No team signed Turner to an offer sheet by the deadline, perhaps scared off by the steep price of losing a first- and third-round draft pick had the Chargers not countered. Turner signed a $2.35 million, one-year tender Friday, but still can be dealt.

    With Turner's value to the Chargers at its highest, Smith was hoping to pry first- and third-round picks out of suitors, either this year or next.

    On Wednesday, Smith said teams had offered "less than I would like" for Turner. If Turner remains with the Chargers, he can leave as an unrestricted free agent after next season, and San Diego likely would get a compensatory draft pick.

    Davis started 25 of 44 games at LSU, catching 141 passes for 2,107 and seven touchdowns.

    "We're adding a weapon to the offense, and also a punt returner, so we got two for the price of one," Smith said of Davis.

    Davis wasn't projected to go so high.

    "I think the only reason people thought I would be a second- to early third-round pick was because of injuries," he said. "I think a lot of people realize the ability I have and the injuries were the only question mark."

    Davis was one of four LSU players taken in the first round, joining quarterback JaMarcus Russell (No. 1, to Oakland), defensive back LaRon Landry (Washington, No. 6) and fellow wideout Dwayne Bowe (Kansas City, No. 23).

    San Diego's young, undistinguished receiving corps doesn't have a go-to guy. Keenan McCardell was cut after his production dropped. Neither he nor the other opening day starter, Eric Parker, had a touchdown catch last season.

    That said, the Chargers haven't had a wide receiver lead them in catches since Curtis Conway in 2001. Since then, either Tomlinson or All-Pro tight end Antonio Gates has had the most catches.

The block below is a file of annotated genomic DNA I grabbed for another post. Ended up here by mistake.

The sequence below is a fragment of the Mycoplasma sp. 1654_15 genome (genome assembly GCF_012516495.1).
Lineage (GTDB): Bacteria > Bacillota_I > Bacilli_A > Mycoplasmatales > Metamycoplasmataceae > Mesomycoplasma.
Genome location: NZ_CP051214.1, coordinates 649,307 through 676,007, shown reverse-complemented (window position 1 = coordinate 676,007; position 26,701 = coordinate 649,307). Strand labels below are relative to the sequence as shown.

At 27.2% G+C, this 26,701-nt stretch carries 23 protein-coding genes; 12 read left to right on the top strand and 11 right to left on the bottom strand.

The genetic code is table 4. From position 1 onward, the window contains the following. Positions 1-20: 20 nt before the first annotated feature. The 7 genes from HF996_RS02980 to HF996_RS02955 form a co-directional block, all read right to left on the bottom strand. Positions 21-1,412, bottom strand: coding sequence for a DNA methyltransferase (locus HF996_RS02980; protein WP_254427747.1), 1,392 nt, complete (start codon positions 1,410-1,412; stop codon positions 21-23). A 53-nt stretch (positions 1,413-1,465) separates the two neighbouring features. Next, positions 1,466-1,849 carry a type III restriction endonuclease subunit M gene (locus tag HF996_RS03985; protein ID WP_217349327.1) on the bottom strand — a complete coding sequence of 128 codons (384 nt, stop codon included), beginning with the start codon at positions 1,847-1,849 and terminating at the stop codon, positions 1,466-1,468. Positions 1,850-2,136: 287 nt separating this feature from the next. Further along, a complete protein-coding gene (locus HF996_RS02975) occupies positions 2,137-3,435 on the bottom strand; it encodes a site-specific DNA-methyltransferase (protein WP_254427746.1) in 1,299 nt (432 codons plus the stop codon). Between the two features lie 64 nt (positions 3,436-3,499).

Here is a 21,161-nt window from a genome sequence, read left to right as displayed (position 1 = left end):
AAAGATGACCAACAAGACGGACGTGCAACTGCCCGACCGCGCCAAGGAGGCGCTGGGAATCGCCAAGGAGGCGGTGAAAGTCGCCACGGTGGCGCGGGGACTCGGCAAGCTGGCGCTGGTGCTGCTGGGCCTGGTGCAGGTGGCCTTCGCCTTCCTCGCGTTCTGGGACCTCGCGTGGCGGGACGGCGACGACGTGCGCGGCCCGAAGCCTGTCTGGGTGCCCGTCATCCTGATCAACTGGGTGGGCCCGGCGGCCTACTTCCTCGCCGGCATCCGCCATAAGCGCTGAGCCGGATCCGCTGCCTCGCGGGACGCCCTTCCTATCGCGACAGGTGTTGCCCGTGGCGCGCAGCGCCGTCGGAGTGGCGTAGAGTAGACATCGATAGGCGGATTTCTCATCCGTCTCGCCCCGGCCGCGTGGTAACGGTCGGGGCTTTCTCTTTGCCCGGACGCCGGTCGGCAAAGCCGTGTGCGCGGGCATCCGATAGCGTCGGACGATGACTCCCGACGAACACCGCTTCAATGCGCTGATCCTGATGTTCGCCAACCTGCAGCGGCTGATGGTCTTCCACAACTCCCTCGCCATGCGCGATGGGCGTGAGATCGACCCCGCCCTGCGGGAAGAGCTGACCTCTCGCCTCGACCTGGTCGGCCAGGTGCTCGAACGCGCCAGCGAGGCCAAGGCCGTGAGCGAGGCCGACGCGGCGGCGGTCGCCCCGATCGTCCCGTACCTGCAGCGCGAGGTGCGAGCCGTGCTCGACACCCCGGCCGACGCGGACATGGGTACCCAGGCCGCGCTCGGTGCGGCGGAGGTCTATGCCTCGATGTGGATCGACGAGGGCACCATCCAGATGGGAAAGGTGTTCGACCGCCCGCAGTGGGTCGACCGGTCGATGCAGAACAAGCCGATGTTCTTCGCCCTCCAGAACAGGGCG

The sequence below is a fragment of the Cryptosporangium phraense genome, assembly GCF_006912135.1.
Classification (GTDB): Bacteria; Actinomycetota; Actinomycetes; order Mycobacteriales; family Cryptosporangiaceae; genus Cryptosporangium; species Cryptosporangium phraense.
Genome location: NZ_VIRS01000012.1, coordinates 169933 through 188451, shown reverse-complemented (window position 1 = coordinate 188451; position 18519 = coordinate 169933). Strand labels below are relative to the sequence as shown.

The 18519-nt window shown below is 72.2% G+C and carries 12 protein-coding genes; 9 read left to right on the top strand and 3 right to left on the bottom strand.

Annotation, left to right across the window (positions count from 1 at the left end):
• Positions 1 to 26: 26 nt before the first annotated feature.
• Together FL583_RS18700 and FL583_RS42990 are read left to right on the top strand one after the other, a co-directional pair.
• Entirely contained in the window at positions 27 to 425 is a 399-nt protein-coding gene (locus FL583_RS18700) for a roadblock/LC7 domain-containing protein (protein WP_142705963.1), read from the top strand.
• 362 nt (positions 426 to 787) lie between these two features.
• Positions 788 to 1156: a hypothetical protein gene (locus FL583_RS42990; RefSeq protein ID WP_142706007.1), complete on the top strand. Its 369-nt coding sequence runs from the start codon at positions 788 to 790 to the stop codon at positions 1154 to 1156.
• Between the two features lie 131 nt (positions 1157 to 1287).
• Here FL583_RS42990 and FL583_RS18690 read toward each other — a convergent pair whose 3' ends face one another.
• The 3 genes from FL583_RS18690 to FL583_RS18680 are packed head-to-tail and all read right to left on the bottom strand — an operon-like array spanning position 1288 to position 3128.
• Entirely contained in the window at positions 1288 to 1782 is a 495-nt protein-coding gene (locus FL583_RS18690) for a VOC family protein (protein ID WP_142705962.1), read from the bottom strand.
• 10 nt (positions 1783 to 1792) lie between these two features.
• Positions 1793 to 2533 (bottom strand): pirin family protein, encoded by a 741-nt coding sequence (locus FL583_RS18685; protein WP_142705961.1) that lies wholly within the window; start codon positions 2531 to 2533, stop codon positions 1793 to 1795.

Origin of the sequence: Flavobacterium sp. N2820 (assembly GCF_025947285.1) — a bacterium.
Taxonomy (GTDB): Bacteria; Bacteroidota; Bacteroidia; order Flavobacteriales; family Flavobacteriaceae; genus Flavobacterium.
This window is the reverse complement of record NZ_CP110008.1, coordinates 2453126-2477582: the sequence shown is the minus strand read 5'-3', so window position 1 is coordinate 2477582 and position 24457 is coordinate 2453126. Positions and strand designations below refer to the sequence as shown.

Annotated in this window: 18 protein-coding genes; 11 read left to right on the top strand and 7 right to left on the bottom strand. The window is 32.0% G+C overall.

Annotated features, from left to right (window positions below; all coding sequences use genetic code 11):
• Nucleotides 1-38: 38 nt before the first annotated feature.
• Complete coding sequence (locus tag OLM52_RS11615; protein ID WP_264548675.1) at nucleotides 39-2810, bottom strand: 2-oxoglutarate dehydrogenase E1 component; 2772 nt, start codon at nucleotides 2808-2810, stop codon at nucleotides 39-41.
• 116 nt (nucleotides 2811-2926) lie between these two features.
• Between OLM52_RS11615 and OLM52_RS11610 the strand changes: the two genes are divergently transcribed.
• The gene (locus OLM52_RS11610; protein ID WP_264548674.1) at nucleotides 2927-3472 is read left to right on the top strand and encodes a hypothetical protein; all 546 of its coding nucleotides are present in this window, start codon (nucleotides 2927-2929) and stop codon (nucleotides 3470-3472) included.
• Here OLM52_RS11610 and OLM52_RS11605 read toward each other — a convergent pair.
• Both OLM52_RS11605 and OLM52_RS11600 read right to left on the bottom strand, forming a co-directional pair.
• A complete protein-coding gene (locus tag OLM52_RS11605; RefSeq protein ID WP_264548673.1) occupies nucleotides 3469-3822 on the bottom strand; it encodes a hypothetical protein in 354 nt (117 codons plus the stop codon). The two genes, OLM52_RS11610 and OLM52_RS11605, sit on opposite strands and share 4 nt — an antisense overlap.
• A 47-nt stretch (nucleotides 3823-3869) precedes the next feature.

"The thing we feel about Craig is he is a complete receiver," coach Norv Turner said. "The thing that jumped out at me is he's got great hands. He has great run-after-the-catch ability. This is another young guy who's certainly going to contribute and have an effect."

    The Chargers cut strong safety Terrence Kiel, who was arrested twice during last season.

    When the Chargers called, it took Weddle a moment to figure out that they'd just moved up 25 spots to get him.

    "Once I realized that's what they were going to do, I was ecstatic about it and I can't wait to get to work and prove they made the right decision," he said. "They do a lot of stuff that I did in college. When I went on my visit it was second-nature. It was a natural progression."

    Weddle, a two-time Mountain West Conference Defensive Player of the Year, already is comfortable playing at Qualcomm Stadium.

    On Sept. 23, he returned two interceptions for touchdowns and scored another on offense to lead Utah to a 38-7 rout of San Diego State. His offensive touchdown and one of his pickoff returns came on consecutive plays from scrimmage.

    "I love it," he said. "I've had some good games there. I think I've had four picks there."